‘Thing’ doesn’t really conjure up any specific thoughts, it’s quite vague in the truest sense of the word. But for me this mystery and detail is all around us. When does one form merge in to another, and how do our preconceptions of an object lead us to make assumptions about a shape or form? Korean photographer Jungjin Lee has played on this theme in one of her newer series titled ‘Thing’, a collection of enlarged images of everyday objects printed on handmade Mulberry paper in black and white.
It’s no surprise to hear that her still life images have been intentionally stripped down to leave only the essential, using photo-sensitive emulsion called “liquid light” to achieve a floating image without any shadow. The work is displayed in person vertically to leave empty space both at the top and bottom, much like an oriental painting or piece of calligraphy. It’s an obvious play on Asian aesthetic and philosophy, a hanging scroll for example, but used in a subtle way that enhances the objects and makes them stick out.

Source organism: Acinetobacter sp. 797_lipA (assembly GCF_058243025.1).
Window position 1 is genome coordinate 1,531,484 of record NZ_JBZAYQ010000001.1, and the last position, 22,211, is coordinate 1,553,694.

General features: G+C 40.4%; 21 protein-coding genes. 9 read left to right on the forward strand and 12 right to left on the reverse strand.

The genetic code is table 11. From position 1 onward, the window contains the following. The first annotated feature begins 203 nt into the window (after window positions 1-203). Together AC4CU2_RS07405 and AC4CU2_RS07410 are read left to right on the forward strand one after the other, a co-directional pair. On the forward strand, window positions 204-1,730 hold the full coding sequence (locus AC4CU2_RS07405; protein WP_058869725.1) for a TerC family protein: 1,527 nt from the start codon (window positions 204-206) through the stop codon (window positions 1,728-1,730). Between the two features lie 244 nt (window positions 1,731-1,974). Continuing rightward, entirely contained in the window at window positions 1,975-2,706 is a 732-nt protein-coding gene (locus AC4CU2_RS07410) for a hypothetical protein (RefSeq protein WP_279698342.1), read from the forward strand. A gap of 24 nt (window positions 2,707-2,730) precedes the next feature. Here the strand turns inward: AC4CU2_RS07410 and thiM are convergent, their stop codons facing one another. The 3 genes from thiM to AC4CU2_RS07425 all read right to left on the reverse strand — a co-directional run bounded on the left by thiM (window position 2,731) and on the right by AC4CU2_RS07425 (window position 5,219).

For me the sense of emptiness is key. These empty voids and nuances are a powerful message to all, and in my eyes speak of a few references that I’ve touched on before. One being that all these objects are useful because of their emptiness, whether that be the hole through the handle of a mug or the concave of a bowl. Another is the idea of contemplation and meditation in front of the imagery, when do you drop your preconceptions of the world and realise that these could be literally anything you want them to be? This could be applied to everything around us. More prints like this can be found on Jungjin Lee’s website, she’s producing some very thought provoking work.